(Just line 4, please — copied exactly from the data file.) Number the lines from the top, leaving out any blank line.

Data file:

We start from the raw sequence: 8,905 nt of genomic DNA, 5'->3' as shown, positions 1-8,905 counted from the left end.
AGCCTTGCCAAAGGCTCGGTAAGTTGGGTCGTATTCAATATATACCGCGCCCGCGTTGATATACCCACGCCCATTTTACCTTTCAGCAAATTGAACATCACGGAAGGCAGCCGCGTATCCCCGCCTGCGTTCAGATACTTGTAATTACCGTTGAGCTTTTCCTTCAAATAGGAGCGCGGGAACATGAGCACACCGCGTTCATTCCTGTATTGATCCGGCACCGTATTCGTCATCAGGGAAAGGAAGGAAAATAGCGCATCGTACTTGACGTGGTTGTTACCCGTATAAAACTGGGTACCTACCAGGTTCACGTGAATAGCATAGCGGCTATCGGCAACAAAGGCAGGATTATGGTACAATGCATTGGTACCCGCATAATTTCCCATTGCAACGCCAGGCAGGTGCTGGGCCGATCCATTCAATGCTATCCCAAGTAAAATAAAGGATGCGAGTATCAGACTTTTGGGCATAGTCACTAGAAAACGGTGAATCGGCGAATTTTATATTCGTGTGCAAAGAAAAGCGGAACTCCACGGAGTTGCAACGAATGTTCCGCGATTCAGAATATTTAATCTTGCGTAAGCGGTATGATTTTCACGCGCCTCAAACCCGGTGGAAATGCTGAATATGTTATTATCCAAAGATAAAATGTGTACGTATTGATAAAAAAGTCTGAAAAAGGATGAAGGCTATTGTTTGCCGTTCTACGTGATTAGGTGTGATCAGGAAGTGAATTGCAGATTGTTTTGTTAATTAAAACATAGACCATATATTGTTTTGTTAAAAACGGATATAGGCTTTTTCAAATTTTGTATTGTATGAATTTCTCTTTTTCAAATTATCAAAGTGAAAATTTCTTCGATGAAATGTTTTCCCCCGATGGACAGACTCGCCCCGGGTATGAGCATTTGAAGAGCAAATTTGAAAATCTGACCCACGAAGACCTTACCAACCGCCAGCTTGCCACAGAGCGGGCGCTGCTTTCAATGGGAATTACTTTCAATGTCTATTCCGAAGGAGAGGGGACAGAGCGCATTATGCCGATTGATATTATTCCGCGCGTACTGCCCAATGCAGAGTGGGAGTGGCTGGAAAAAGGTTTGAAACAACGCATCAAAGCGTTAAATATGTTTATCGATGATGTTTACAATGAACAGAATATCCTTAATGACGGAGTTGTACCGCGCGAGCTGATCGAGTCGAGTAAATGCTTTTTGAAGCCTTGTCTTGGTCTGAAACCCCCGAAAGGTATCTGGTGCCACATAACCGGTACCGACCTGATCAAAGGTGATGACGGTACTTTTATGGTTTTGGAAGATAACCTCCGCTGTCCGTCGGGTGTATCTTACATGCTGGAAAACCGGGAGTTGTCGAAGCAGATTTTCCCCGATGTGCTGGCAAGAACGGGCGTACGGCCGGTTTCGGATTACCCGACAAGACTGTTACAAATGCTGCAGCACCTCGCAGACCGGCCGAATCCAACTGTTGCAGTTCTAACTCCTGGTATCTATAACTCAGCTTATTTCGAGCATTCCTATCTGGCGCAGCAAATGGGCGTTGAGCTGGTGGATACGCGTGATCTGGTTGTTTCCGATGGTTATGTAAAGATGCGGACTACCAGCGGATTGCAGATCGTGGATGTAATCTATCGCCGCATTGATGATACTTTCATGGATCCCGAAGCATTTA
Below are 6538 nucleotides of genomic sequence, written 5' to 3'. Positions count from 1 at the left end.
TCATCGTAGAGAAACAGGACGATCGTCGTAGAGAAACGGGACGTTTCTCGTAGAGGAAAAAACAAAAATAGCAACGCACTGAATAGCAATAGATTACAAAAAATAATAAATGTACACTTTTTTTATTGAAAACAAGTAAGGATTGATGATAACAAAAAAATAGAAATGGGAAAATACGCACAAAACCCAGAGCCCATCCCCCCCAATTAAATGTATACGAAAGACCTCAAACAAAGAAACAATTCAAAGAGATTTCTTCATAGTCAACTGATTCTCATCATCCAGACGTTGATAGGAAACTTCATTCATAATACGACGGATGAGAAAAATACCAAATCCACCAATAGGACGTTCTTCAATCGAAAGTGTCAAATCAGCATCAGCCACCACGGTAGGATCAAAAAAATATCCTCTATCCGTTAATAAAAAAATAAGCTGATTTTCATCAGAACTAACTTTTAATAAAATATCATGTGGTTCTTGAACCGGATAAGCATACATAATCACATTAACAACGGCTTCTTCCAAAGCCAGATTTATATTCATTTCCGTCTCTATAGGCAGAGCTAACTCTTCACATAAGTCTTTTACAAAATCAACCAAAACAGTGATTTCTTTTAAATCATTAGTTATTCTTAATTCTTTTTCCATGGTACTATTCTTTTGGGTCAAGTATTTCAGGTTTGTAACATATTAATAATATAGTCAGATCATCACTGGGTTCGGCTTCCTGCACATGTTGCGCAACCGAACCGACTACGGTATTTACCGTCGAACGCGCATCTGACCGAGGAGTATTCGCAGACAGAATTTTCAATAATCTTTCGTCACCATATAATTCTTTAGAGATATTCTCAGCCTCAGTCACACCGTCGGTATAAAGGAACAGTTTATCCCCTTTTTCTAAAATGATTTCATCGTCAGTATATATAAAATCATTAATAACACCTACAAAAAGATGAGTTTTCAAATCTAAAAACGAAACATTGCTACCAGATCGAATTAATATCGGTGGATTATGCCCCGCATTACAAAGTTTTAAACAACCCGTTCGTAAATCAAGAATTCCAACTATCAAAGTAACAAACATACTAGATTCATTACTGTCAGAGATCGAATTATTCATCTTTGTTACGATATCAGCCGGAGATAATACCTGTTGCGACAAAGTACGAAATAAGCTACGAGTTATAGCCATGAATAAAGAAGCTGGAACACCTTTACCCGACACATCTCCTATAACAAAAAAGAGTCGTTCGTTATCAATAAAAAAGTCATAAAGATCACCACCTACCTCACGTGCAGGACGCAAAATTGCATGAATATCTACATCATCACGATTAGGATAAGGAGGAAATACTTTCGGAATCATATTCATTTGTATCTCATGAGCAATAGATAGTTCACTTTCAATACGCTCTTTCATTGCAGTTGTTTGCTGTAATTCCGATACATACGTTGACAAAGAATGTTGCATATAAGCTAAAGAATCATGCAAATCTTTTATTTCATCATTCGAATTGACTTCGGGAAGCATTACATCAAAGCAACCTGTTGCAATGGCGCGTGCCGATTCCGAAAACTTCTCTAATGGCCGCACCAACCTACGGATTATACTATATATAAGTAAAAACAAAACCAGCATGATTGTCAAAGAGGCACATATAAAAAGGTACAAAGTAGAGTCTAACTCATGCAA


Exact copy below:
TCATCGTAGAGAAACAGGACGATCGTCGTAGAGAAACGGGACGTTTCTCGTAGAGGAAAAAACAAAAATAGCAACGCACTGAATAGCAATAGATTACAAAAAATAATAAATGTACACTTTTTTTATTGAAAACAAGTAAGGATTGATGATAACAAAAAAATAGAAATGGGAAAATACGCACAAAACCCAGAGCCCATCCCCCCCAATTAAATGTATACGAAAGACCTCAAACAAAGAAACAATTCAAAGAGATTTCTTCATAGTCAACTGATTCTCATCATCCAGACGTTGATAGGAAACTTCATTCATAATACGACGGATGAGAAAAATACCAAATCCACCAATAGGACGTTCTTCAATCGAAAGTGTCAAATCAGCATCAGCCACCACGGTAGGATCAAAAAAATATCCTCTATCCGTTAATAAAAAAATAAGCTGATTTTCATCAGAACTAACTTTTAATAAAATATCATGTGGTTCTTGAACCGGATAAGCATACATAATCACATTAACAACGGCTTCTTCCAAAGCCAGATTTATATTCATTTCCGTCTCTATAGGCAGAGCTAACTCTTCACATAAGTCTTTTACAAAATCAACCAAAACAGTGATTTCTTTTAAATCATTAGTTATTCTTAATTCTTTTTCCATGGTACTATTCTTTTGGGTCAAGTATTTCAGGTTTGTAACATATTAATAATATAGTCAGATCATCACTGGGTTCGGCTTCCTGCACATGTTGCGCAACCGAACCGACTACGGTATTTACCGTCGAACGCGCATCTGACCGAGGAGTATTCGCAGACAGAATTTTCAATAATCTTTCGTCACCATATAATTCTTTAGAGATATTCTCAGCCTCAGTCACACCGTCGGTATAAAGGAACAGTTTATCCCCTTTTTCTAAAATGATTTCATCGTCAGTATATATAAAATCATTAATAACACCTACAAAAAGATGAGTTTTCAAATCTAAAAACGAAACATTGCTACCAGATCGAATTAATATCGGTGGATTATGCCCCGCATTACAAAGTTTTAAACAACCCGTTCGTAAATCAAGAATTCCAACTATCAAAGTAACAAACATACTAGATTCATTACTGTCAGAGATCGAATTATTCATCTTTGTTACGATATCAGCCGGAGATAATACCTGTTGCGACAAAGTACGAAATAAGCTACGAGTTATAGCCATGAATAAAGAAGCTGGAACACCTTTACCCGACACATCTCCTATAACAAAAAAGAGTCGTTCGTTATCAATAAAAAAGTCATAAAGATCACCACCTACCTCACGTGCAGGACGCAAAATTGCATGAATATCTACATCATCACGATTAGGATAAGGAGGAAATACTTTCGGAATCATATTCATTTGTATCTCATGAGCAATAGATAGTTCACTTTCAATACGCTCTTTCATTGCAGTTGTTTGCTGTAATTCCGATACATACGTTGACAAAGAATGTTGCATATAAGCTAAAGAATCATGCAAATCTTTTATTTCATCATTCGAATTGACTTCGGGAAGCATTACATCAAAGCAACCTGTTGCAATGGCGCGTGCCGATTCCGAAAACTTCTCTAATGGCCGCACCAACCTACGGATTATACTATATATAAGTAAAAACAAAACCAGCATGATTGTCAAAGAGGCACATATAAAAAGGTACAAAGTAGAGTCTAACTCATGCAA